Thursday, 18 October 2012

How do you sleep at night?

The eminent Robert Phipps, a body language 'expert' has been commissioned to produce some research on peoples' sleeping positions.

Really!

Lets hear what Robert has to say for himself first:

Robert's services have been called upon by some of the world's largest corporations, his media appearances number well over 100 TV shows and hundreds if not thousands of comments for newspapers, magazines and radio stations.
Due to popularity most of these courses get booked quite early, especially as they are often restricted to just 25 delegates per course.
Golly!

Back to the research... From The Telegraph:

The results, he claims, can identify how stressful your day was, how much you worry and how much control you have over your life.

It is said to reveal traits such as stubbornness, bossiness and fanciful dreaming, as well as how self-critical a person is or whether they feel in control of life.  

Of course. Naturally. How could it not?

According to his research, more than half of British adults sleep in the “foetal” position, curled up on their side with knees tucked in. This stance, favoured by worriers, is said to show the sleeper is seeking to return to their comfort zone after a stressful day.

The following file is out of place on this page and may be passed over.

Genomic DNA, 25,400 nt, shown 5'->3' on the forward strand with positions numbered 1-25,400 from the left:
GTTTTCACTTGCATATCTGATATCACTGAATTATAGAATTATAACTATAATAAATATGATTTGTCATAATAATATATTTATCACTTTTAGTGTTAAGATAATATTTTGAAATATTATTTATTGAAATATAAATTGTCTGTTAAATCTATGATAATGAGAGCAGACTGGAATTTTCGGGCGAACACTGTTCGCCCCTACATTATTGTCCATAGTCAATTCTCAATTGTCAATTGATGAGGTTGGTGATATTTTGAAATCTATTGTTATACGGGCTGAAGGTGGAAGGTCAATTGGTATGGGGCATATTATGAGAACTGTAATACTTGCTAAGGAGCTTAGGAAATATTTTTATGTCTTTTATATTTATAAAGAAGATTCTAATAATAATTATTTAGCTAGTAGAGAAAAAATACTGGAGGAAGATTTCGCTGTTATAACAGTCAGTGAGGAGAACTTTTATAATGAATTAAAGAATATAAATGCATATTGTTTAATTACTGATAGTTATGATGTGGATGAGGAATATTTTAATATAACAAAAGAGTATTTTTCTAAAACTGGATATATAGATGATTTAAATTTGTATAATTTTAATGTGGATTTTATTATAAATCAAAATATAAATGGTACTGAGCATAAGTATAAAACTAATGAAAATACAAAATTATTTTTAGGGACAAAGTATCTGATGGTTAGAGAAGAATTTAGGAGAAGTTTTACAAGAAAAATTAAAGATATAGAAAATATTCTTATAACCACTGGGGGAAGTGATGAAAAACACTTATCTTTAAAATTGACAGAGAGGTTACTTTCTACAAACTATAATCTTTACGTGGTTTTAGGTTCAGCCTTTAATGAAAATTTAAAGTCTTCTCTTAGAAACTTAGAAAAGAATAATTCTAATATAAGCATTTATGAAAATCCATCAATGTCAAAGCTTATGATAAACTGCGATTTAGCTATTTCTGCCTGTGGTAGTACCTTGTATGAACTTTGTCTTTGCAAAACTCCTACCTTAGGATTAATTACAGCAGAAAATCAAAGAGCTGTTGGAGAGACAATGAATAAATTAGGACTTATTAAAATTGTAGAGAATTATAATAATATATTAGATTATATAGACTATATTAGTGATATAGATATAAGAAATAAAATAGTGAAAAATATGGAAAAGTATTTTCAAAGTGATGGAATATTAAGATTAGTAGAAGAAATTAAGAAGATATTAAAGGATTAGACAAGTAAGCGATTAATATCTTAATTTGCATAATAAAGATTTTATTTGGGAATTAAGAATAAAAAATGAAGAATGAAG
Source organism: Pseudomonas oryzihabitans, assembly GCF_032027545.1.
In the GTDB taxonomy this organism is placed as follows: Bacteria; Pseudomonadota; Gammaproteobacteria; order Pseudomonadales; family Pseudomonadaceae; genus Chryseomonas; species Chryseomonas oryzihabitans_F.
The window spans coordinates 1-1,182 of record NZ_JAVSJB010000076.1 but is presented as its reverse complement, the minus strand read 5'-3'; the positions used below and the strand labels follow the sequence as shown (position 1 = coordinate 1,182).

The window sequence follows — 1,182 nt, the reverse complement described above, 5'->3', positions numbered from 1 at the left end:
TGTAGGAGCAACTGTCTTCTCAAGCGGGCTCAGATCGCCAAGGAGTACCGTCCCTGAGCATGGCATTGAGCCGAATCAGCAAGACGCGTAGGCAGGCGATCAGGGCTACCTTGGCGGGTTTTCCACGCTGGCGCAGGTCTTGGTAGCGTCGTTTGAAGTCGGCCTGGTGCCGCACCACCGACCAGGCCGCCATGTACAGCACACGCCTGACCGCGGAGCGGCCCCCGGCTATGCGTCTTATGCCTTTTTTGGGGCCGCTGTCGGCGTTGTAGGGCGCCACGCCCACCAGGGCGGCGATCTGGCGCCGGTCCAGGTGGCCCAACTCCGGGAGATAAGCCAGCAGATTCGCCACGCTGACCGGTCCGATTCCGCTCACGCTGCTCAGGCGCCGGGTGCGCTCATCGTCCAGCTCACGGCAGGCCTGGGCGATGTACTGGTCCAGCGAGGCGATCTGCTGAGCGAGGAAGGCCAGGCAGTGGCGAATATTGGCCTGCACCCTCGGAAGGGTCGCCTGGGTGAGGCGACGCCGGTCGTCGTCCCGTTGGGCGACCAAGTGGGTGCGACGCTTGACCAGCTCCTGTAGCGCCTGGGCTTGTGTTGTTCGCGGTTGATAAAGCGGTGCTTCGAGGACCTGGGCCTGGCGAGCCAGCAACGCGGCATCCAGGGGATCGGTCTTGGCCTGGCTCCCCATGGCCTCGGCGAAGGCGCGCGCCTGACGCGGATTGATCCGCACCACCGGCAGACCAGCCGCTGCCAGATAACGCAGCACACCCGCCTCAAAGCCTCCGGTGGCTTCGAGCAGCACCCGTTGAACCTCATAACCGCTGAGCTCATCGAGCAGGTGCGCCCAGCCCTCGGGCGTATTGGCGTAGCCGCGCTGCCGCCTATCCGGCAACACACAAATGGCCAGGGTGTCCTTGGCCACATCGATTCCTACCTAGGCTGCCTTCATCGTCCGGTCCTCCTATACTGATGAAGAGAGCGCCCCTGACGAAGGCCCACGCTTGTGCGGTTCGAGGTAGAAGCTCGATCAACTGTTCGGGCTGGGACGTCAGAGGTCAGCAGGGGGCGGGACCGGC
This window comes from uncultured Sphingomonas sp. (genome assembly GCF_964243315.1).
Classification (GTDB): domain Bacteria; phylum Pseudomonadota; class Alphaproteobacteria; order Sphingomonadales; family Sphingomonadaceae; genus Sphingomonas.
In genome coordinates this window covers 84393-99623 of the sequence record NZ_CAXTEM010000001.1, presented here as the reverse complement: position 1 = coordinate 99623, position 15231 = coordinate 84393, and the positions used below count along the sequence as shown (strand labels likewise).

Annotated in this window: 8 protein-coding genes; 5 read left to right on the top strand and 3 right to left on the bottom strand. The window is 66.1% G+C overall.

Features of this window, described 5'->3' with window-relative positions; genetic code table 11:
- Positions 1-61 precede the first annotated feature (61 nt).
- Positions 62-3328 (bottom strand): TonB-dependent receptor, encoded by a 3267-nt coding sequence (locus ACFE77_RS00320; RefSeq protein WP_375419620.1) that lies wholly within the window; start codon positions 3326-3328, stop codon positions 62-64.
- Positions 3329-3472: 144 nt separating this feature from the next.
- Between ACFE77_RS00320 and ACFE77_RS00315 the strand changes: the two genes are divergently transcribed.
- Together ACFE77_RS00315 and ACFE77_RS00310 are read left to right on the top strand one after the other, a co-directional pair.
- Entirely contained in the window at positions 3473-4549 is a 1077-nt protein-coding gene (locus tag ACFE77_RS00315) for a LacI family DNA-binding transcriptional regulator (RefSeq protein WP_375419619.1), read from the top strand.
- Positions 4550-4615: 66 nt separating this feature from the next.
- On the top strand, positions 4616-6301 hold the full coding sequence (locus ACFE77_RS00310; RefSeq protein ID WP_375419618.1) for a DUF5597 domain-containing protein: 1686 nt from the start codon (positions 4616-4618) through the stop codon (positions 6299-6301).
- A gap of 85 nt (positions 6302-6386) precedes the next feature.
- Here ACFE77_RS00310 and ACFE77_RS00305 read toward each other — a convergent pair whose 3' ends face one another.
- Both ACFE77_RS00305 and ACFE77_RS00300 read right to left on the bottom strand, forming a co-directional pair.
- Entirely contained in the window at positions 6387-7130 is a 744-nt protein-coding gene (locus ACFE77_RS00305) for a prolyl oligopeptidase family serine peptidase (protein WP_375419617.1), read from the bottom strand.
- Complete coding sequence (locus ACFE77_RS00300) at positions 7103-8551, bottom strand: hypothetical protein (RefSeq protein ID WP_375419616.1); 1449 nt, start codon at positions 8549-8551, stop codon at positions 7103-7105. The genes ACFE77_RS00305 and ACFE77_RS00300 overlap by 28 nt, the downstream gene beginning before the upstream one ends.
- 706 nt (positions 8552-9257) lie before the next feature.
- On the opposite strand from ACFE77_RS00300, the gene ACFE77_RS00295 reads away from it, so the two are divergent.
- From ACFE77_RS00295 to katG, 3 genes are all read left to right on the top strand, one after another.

Utter bollocks.

The log position, with a straight body and limbs at the sides, shows a person is inflexible and rigid in thinking, set in their ways and stubborn.  

More bollocks

A quarter of people taking part in the study classed themselves as “yearners”, sleeping with their arms stretched out in front as though they are chasing their dreams or being chased. 

He got paid to produce this?

A further 17 per cent of respondents classed themselves as “freefallers”, sleeping face down with their arms outstretched.
Often clutching their pillow, they can appearing to be “holding on for dear life” in what is thought to be the most uncomfortable sleeping position for adults. 

Enough! Who commissioned this piece of self-promoting bollocks?

The research, for budget hotel chain Premier Inn, revealed the “log” as the second most popular position, adopted by nearly three in every ten people.  

Ah - thought so - an advert.

Wednesday, 18 July 2012

CALM - suicidal young men

As reported by the PA, and other media:

A quarter of adults in England and Wales have considered suicide, research suggests.
Suicidal thoughts are most common in those aged 45 to 54, with just over a third (31%) saying they had contemplated taking their own life, according to the research [...]

While men and women are both likely to feel suicidal, more men actually commit suicide, the campaign group said.
Calm chief executive Jane Powell said that 75.5% of the 4,517 people who committed suicide in 2010 were men.
She said that gender should be at the heart of Government's suicide-prevention policy.

Ah, so more taxpayers' money to be spent on... suicides. For men. (Or rather to reduce them.) Wonder where this money should be being spent?

And who conducted this research? From the PA article:

[...]according to the research conducted by the Campaign Against Living Miserably (Calm).

Calm is a fake-charity in the UK, who out of their  £153k income for 2011, £152k (of which £98k was deferred to 2012) came from Primary Care Trusts. Which is the NHS. Which is taxpayers' money.

They describe themselves as: